Hello, my name is Ana. Welcome to my blog! I started this blog to motivate myself to write every day. I embarked on a writing journey to find out all I could about the writing world. There are a lot of techniques and ways to write. However, I enjoy writing because it allows me to share my feelings, experiences, inspirational/motivational things, personal interest stories, as well as writing information, with others. My goal is to write a daily devotional/journal. I am a Christian and have discovered that faith is never losing hope. I welcome your feedback and anything you would like to share. Thank you for visiting.
It's done! After more challenges than I could possibly enumerate here, my book is finally finished. Called 8 1/2 Steps to Writing Faster, Better, the book is designed to give you a system for writing.
Why is having a system better than, say, just sitting at the computer and typing? Well, for one thing, a system will save you time. Lots of time. For another it will lead to a better result. Cleaner, crisper, more compelling copy. And both of these factors will prevent oodles of frustration -- making writing more of a pleasure and less of a chore.
So if I'm such a smarty-pants, why didn't I get my book done faster, you ask? Fair question. Turns out that producing a book is infinitely more complicated than writing one. So, looking at all aspects of the process, let me tell you the five book-writing secrets I learned....
1) Have a daily writing goal. Like you, I'm a busy person. I write this weekly newsletter; I juggle many clients with wildly different needs and multiple deadlines; and I have a busy household with three kids. I'm not exactly wallowing in spare time. Finally, I realized the book would never get written if I didn't treat it like exercise. In other words, I made it a daily goal. Some days I measured the goal in minutes (e.g.: write for 30 minutes), on other days I measured it in words ( e.g.: write 500 words.) But so help me I stuck with it like Clint Eastwood (Million Dollar Baby) was my trainer.
2) Separate the writing from the editing -- but don't leave the editing till the end. Refusing to edit while I write is one of my core principles. (In fact, it's one of the key features of my system.) But if you're going to tackle a book, I discovered it's best not to leave all the editing until the end. The scale of a book is just too big for that. For my next book (yeah, it's like childbirth -- you forget the pain right away), I'll do some writing every morning and some editing every afternoon. To ensure I have enough "distance" from the work, I'll edit material only when it's several weeks old.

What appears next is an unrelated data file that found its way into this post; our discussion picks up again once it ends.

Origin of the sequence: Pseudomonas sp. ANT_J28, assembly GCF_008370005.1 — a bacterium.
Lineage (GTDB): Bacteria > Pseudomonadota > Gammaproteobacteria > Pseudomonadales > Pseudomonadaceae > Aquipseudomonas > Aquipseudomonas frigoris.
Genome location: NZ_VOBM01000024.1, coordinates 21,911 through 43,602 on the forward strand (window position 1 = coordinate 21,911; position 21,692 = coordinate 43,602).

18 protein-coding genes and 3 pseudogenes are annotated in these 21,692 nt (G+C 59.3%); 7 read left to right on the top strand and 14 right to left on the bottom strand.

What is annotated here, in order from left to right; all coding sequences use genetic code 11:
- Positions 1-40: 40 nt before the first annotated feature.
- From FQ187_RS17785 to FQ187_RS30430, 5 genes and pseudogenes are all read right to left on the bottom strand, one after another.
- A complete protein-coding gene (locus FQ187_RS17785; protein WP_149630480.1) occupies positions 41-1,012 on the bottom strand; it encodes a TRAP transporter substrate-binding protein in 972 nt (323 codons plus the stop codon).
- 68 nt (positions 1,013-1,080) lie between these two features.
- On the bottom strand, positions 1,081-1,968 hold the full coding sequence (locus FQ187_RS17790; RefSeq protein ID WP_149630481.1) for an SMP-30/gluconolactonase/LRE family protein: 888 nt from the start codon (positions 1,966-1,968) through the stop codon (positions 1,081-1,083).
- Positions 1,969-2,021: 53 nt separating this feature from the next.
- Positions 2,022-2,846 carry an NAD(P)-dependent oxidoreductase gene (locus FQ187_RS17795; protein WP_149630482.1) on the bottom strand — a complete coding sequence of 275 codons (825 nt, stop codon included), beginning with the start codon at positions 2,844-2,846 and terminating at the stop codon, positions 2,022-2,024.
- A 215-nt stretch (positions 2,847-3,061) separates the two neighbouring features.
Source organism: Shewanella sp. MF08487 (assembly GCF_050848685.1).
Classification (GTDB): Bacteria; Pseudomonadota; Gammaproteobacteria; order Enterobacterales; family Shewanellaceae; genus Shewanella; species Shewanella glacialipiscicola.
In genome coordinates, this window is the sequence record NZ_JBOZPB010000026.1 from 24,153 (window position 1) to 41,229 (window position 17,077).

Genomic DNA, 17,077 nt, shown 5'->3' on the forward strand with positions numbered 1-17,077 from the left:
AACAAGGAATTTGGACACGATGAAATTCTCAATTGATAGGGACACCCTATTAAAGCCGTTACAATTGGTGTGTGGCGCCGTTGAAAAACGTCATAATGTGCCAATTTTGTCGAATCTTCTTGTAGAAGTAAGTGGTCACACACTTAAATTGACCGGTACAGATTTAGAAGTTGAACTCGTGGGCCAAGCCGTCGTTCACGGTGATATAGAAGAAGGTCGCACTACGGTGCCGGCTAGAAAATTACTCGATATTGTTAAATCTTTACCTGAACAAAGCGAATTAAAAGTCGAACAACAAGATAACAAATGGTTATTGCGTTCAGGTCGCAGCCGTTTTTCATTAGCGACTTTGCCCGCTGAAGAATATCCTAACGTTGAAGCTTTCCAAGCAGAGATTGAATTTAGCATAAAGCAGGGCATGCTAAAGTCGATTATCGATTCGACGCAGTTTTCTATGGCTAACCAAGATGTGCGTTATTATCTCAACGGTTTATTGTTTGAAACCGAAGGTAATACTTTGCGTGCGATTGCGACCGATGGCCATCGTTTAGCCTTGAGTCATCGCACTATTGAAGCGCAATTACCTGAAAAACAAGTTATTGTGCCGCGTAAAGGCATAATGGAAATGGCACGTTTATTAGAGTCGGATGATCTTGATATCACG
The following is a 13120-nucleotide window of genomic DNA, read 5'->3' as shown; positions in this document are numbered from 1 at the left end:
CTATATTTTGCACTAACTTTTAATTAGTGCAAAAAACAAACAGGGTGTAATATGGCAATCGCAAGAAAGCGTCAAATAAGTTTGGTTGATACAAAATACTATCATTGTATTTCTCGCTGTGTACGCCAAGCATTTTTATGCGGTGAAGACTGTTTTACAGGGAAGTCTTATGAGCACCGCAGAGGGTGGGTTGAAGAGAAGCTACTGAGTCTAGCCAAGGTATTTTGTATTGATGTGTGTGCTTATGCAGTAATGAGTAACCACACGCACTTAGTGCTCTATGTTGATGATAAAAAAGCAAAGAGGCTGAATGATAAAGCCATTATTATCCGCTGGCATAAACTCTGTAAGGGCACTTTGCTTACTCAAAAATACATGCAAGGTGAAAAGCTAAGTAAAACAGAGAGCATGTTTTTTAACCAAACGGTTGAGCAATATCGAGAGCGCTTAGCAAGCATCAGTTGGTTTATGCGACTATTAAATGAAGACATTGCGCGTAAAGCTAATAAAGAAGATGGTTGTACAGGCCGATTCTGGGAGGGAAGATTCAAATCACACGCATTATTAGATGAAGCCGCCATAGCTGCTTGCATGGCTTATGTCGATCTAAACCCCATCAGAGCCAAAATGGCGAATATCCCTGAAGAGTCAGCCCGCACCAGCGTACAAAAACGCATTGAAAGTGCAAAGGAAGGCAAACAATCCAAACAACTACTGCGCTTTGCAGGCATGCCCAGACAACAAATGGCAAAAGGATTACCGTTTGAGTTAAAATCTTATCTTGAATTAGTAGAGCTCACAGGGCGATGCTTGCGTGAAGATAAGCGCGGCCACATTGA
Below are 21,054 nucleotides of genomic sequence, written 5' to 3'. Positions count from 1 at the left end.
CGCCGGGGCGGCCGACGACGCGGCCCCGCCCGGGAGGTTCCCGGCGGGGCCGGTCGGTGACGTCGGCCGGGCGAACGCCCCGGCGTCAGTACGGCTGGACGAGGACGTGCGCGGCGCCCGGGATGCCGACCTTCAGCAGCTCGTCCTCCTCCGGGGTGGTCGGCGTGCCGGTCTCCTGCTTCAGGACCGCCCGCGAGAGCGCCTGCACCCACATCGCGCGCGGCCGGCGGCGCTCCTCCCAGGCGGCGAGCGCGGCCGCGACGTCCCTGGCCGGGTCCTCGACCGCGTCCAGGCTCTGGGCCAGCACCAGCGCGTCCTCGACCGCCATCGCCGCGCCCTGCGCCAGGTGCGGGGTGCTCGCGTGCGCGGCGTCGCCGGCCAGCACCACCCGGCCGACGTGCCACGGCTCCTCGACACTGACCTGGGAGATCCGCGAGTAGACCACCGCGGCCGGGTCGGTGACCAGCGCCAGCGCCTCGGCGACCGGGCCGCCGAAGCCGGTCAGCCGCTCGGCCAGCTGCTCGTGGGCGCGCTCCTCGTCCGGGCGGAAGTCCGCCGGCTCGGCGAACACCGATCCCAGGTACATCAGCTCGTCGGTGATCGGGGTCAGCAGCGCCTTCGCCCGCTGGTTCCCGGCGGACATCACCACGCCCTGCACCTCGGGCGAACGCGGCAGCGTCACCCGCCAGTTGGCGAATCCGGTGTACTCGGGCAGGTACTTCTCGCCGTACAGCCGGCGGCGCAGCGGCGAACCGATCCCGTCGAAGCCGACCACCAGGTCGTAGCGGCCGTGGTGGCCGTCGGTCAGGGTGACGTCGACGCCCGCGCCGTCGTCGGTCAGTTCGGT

3) Be aware that writing is the easy part -- the hard part is everything else. I decided to be my own publisher so I could sell the book exclusively through my website. I definitely wanted that kind of control -- but it meant I had to become an instant expert on everything. So after writing the book I then had to shepherd it through design, printing and sales. I can now talk for hours about the merits of the typeface American Typewriter vs. American Typewriter Condensed, about the price-points of various print-on-demand publishers and about different kinds of shopping carts. Writing was a piece of cake compared to that.
4) Be incredibly organized. I'm an organizational zealot who, on a good day, could give Martha Stewart a run for her money. But even I found it a challenge to keep all the bits and pieces of a book together. With dozens of emails to suppliers flying back and forth, graphic files hiding in different folders and multiple versions of the book floating through cyberspace, it was extra tough to keep everything in order. (Next time I'll set up a stricter filing system beforehand.)
5) Accept that it takes a village to raise a book. Above all, I learned not to be proud. So many people were incredibly generous with their time. I had about a dozen volunteers who read an early manuscript and provided me with detailed critiques that made the book ever so much stronger. My friend Bob patiently coached me through the perils of Adobe Acrobat Professional while Noel, buried in snow, talked to me via Skype about my sales letter. Paul took his sword to a few shopping cart dragons and for that I'll cheerfully call him a knight. And friend and fellow writer Anne Miller (author of the terrific Metaphorically Selling) provided one of her e-books as a bonus to buyers of my premium edition.